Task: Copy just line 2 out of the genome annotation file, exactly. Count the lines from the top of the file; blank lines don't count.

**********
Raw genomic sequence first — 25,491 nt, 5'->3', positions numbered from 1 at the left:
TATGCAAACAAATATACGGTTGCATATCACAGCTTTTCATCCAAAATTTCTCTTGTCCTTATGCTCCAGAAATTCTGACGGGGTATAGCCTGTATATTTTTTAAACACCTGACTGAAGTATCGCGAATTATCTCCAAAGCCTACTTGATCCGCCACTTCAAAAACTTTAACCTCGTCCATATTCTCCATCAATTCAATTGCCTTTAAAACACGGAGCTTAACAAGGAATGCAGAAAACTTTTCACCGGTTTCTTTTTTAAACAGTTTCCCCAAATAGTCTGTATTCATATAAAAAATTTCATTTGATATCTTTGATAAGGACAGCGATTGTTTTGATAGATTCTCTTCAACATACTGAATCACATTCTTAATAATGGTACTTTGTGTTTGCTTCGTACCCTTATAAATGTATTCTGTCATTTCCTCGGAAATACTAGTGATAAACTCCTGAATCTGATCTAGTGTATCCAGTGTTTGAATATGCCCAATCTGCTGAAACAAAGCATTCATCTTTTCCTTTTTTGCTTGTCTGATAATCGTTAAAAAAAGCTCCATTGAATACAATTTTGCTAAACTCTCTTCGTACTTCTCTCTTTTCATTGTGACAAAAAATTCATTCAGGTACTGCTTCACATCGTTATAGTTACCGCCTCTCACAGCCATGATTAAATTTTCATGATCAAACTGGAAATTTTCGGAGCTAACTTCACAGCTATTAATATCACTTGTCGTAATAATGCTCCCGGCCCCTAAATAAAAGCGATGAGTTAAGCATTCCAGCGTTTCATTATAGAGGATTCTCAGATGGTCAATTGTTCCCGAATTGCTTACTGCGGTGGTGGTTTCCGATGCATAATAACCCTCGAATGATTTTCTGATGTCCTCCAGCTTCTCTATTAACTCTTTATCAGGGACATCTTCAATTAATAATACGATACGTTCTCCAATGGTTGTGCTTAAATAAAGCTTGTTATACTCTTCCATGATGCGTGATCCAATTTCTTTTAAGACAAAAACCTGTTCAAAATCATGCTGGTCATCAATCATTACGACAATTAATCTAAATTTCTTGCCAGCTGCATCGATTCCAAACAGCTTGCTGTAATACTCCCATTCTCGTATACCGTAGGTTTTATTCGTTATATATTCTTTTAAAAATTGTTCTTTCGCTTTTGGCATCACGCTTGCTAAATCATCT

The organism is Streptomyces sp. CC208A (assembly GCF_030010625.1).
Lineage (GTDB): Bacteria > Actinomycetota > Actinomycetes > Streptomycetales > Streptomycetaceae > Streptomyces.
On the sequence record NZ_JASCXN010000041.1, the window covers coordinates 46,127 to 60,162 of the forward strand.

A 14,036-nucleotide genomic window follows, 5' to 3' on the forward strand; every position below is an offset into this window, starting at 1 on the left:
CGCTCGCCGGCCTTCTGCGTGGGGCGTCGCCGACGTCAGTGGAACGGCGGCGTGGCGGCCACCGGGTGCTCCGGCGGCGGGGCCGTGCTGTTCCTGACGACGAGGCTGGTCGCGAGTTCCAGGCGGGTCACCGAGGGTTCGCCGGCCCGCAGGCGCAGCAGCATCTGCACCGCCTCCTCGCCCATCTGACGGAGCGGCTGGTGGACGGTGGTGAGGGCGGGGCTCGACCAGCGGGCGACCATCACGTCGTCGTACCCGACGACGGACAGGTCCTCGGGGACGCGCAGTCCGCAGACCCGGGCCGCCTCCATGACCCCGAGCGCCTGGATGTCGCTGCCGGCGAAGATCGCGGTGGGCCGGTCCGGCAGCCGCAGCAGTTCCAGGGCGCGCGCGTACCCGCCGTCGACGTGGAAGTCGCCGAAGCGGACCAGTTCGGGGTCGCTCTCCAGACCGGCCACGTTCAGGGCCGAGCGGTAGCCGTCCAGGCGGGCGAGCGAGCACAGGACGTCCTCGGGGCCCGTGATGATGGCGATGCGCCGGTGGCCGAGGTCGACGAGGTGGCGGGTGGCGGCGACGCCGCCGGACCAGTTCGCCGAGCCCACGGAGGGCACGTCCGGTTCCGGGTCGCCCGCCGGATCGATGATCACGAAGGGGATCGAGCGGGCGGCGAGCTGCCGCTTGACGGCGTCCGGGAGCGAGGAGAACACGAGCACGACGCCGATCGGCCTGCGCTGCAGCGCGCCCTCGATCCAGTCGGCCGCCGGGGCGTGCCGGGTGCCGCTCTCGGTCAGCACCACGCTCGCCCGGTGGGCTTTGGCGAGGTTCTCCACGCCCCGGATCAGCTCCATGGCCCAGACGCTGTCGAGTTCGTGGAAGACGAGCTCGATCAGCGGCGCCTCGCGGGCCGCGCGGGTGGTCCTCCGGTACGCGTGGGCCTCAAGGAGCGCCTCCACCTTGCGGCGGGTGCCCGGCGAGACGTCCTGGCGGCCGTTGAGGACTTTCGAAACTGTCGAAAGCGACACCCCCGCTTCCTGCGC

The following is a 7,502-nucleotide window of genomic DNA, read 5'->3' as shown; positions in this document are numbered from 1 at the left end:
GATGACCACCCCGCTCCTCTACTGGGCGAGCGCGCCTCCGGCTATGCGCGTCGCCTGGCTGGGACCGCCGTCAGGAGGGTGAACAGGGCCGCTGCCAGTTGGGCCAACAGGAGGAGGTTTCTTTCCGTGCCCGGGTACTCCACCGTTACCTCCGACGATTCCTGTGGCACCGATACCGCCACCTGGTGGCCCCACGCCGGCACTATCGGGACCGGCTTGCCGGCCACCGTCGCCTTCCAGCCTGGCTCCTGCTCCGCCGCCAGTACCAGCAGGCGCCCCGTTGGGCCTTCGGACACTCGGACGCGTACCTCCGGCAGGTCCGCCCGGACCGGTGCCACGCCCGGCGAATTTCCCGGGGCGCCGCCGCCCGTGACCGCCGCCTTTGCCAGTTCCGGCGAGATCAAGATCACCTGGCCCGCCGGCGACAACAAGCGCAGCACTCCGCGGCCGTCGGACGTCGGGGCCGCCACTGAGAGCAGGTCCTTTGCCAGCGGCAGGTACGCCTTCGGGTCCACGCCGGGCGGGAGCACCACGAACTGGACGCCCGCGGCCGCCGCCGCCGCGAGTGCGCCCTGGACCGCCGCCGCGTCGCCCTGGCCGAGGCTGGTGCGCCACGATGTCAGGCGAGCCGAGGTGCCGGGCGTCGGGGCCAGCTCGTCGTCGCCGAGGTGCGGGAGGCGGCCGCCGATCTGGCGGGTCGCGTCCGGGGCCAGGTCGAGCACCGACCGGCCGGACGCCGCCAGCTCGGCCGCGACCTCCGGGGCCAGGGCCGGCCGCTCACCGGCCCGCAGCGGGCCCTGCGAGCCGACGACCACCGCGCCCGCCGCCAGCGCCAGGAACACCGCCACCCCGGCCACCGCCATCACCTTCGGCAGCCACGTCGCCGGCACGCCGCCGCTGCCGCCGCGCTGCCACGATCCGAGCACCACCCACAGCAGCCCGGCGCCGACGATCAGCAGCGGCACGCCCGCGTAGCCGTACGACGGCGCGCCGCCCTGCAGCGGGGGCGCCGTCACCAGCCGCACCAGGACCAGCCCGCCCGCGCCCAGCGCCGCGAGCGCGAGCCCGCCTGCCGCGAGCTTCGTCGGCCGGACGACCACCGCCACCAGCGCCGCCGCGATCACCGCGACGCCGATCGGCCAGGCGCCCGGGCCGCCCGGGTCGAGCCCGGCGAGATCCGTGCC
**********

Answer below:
TATGCAAACAAATATACGGTTGCATATCACAGCTTTTCATCCAAAATTTCTCTTGTCCTTATGCTCCAGAAATTCTGACGGGGTATAGCCTGTATATTTTTTAAACACCTGACTGAAGTATCGCGAATTATCTCCAAAGCCTACTTGATCCGCCACTTCAAAAACTTTAACCTCGTCCATATTCTCCATCAATTCAATTGCCTTTAAAACACGGAGCTTAACAAGGAATGCAGAAAACTTTTCACCGGTTTCTTTTTTAAACAGTTTCCCCAAATAGTCTGTATTCATATAAAAAATTTCATTTGATATCTTTGATAAGGACAGCGATTGTTTTGATAGATTCTCTTCAACATACTGAATCACATTCTTAATAATGGTACTTTGTGTTTGCTTCGTACCCTTATAAATGTATTCTGTCATTTCCTCGGAAATACTAGTGATAAACTCCTGAATCTGATCTAGTGTATCCAGTGTTTGAATATGCCCAATCTGCTGAAACAAAGCATTCATCTTTTCCTTTTTTGCTTGTCTGATAATCGTTAAAAAAAGCTCCATTGAATACAATTTTGCTAAACTCTCTTCGTACTTCTCTCTTTTCATTGTGACAAAAAATTCATTCAGGTACTGCTTCACATCGTTATAGTTACCGCCTCTCACAGCCATGATTAAATTTTCATGATCAAACTGGAAATTTTCGGAGCTAACTTCACAGCTATTAATATCACTTGTCGTAATAATGCTCCCGGCCCCTAAATAAAAGCGATGAGTTAAGCATTCCAGCGTTTCATTATAGAGGATTCTCAGATGGTCAATTGTTCCCGAATTGCTTACTGCGGTGGTGGTTTCCGATGCATAATAACCCTCGAATGATTTTCTGATGTCCTCCAGCTTCTCTATTAACTCTTTATCAGGGACATCTTCAATTAATAATACGATACGTTCTCCAATGGTTGTGCTTAAATAAAGCTTGTTATACTCTTCCATGATGCGTGATCCAATTTCTTTTAAGACAAAAACCTGTTCAAAATCATGCTGGTCATCAATCATTACGACAATTAATCTAAATTTCTTGCCAGCTGCATCGATTCCAAACAGCTTGCTGTAATACTCCCATTCTCGTATACCGTAGGTTTTATTCGTTATATATTCTTTTAAAAATTGTTCTTTCGCTTTTGGCATCACGCTTGCTAAATCATCT